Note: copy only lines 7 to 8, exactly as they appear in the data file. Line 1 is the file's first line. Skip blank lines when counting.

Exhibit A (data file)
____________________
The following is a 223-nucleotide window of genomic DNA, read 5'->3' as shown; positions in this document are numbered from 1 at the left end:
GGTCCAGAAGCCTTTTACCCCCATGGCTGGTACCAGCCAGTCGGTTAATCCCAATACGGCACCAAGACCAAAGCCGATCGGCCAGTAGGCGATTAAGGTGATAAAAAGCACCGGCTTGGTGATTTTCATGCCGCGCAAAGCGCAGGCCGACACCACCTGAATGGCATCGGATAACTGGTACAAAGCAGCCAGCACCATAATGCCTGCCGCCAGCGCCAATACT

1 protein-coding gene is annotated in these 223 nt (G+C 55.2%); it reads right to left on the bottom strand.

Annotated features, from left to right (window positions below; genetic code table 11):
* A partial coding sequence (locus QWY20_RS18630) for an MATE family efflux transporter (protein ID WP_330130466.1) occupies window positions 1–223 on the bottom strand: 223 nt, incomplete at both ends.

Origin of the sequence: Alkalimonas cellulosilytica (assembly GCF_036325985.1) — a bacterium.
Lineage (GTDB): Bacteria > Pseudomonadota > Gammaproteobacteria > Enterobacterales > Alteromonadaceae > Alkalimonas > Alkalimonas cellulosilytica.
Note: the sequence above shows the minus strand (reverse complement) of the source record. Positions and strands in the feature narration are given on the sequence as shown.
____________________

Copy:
Lineage (GTDB): Bacteria > Pseudomonadota > Gammaproteobacteria > Enterobacterales > Alteromonadaceae > Alkalimonas > Alkalimonas cellulosilytica.
Note: the sequence above shows the minus strand (reverse complement) of the source record. Positions and strands in the feature narration are given on the sequence as shown.